If an investment in a specified small business corporation meets the criteria for being a prohibited investment as described below the investment will not be a qualified investment. As such, taxpayers should be very cautious when investing in private corporations through a TFSA and should always consult with an expert Toronto tax lawyer before proceeding with the investment.

The Income Tax Act defines a non-qualified investment as any investment that is not a qualified investment. However, an investment that is not a qualified investment but also meets the criteria for prohibited investment status will be considered a prohibited investment only and deemed not to be a non-qualified investment. One example of a non-qualified investment is shares in a private non-resident corporation.

Prohibited Investments – TFSA Anti-Avoidance Rules: Prohibited and Non-Qualified Investments

The Income Tax Act definition of prohibited investment includes the following:

  • a debt of the holder of the TFSA;
  • a debt, share of, or an interest in, a corporation, trust or partnership in which the holder of the TFSA has a significant interest;
  • a debt, share of, or an interest in a person or partnership with which the holder of the TFSA does not deal at arm’s length; or
  • an interest in or right to acquire any of the above investments.

The term “a significant interest” generally refers to the holder of the TFSA having at least a 10% interest in the corporation, partnership, or trust. In making this assessment, the interests held by persons who do not deal at arm’s length with the holder of the TFSA are also counted towards the 10% threshold.

Tax on Non-Qualified and Prohibited Investments – TFSA Anti-Avoidance Rules: Prohibited and Non-Qualified Investments

If during a calendar year, a TFSA acquires a non-qualified or prohibited investment, or if an existing investment held by the plan becomes a non-qualified or prohibited investment, then the holder of the TFSA is required to pay a special tax. The amount of the tax is 50% of the fair market value of the investment at the time the event that led to the tax applying occurred.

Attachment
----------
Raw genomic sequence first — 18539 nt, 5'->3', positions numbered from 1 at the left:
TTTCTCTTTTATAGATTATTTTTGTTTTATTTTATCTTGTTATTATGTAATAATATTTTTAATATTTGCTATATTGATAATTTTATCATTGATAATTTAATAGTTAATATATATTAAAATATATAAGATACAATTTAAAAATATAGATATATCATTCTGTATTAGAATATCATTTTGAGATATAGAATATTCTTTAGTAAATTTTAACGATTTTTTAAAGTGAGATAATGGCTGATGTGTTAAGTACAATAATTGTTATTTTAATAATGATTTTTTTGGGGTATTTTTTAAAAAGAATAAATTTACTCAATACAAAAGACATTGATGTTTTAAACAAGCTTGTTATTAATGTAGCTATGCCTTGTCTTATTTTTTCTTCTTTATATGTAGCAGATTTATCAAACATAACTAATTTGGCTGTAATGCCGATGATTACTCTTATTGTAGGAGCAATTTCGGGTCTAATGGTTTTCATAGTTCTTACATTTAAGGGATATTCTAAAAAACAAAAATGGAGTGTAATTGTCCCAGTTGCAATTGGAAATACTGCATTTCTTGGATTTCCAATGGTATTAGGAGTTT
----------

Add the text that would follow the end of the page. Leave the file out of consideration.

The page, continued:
The person liable to pay the tax on non-qualified or prohibited investments in a calendar year is required to file a corresponding form RC339 tax return and pay the tax before July of the following calendar year. As with regular income tax, interest will accrue on a late payment and penalties may apply if a return is filed late or not filed at all.

See also  TFSA Penalty Relief: Canadian Tax Lawyer's Guidance

If the TFSA subsequently disposes of the non-qualified or prohibited investment then the holder of the TFSA becomes entitled to refund of the tax unless either:

  • it is reasonable to consider the holder of the TFSA knew or ought to have known at the time the relevant investment was acquired by the TFSA that it was non-qualified or prohibited or that it would become so, or
  • the relevant investment was not disposed of by the TFSA before the end of the calendar year following the calendar year in which the tax arose, or any later time that the Canada Revenue Agency considers reasonable in the circumstances.

Income Earned on Non-Qualified and Prohibited Investments – TFSA Anti-Avoidance Rules: Prohibited and Non-Qualified Investments

Income earned by a TFSA from a non-qualified investment is considered taxable income for the TFSA which pays tax at the top marginal rate. So for example if a TFSA holds shares in a private non-resident corporation which constitutes a non-qualified investment, then the TFSA will need to pay tax on the dividends it earns for holding the shares or the capital gain it realizes when it eventually sells the shares. Income from a prohibited investment constitutes a TFSA advantage[IT2] .